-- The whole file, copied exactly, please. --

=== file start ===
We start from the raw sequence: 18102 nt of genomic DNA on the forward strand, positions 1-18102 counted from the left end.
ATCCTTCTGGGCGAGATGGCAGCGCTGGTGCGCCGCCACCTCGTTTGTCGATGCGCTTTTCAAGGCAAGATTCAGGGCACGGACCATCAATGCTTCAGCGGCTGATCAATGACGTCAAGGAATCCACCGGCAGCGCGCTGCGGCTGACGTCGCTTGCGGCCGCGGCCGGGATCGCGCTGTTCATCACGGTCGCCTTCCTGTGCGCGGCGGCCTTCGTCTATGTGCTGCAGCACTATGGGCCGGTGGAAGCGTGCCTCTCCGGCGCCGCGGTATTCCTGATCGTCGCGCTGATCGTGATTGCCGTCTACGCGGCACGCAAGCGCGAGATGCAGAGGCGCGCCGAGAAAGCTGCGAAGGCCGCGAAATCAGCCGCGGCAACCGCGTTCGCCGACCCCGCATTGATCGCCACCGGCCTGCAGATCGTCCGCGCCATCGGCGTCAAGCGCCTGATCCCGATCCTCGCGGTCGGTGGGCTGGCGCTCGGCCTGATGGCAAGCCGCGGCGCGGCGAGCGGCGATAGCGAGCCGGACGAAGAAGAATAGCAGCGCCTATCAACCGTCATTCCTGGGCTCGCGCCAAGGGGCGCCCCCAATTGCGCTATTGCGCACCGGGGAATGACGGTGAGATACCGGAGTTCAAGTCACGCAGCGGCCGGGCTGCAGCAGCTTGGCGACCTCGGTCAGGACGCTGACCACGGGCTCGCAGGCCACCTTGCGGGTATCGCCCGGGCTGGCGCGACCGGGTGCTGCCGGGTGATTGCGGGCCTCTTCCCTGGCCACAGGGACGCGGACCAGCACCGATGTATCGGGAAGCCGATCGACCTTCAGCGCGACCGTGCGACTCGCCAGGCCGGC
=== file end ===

We start from the raw sequence: 18102 nt of genomic DNA on the forward strand, positions 1-18102 counted from the left end.
ATCCTTCTGGGCGAGATGGCAGCGCTGGTGCGCCGCCACCTCGTTTGTCGATGCGCTTTTCAAGGCAAGATTCAGGGCACGGACCATCAATGCTTCAGCGGCTGATCAATGACGTCAAGGAATCCACCGGCAGCGCGCTGCGGCTGACGTCGCTTGCGGCCGCGGCCGGGATCGCGCTGTTCATCACGGTCGCCTTCCTGTGCGCGGCGGCCTTCGTCTATGTGCTGCAGCACTATGGGCCGGTGGAAGCGTGCCTCTCCGGCGCCGCGGTATTCCTGATCGTCGCGCTGATCGTGATTGCCGTCTACGCGGCACGCAAGCGCGAGATGCAGAGGCGCGCCGAGAAAGCTGCGAAGGCCGCGAAATCAGCCGCGGCAACCGCGTTCGCCGACCCCGCATTGATCGCCACCGGCCTGCAGATCGTCCGCGCCATCGGCGTCAAGCGCCTGATCCCGATCCTCGCGGTCGGTGGGCTGGCGCTCGGCCTGATGGCAAGCCGCGGCGCGGCGAGCGGCGATAGCGAGCCGGACGAAGAAGAATAGCAGCGCCTATCAACCGTCATTCCTGGGCTCGCGCCAAGGGGCGCCCCCAATTGCGCTATTGCGCACCGGGGAATGACGGTGAGATACCGGAGTTCAAGTCACGCAGCGGCCGGGCTGCAGCAGCTTGGCGACCTCGGTCAGGACGCTGACCACGGGCTCGCAGGCCACCTTGCGGGTATCGCCCGGGCTGGCGCGACCGGGTGCTGCCGGGTGATTGCGGGCCTCTTCCCTGGCCACAGGGACGCGGACCAGCACCGATGTATCGGGAAGCCGATCGACCTTCAGCGCGACCGTGCGACTCGCCAGGCCGGC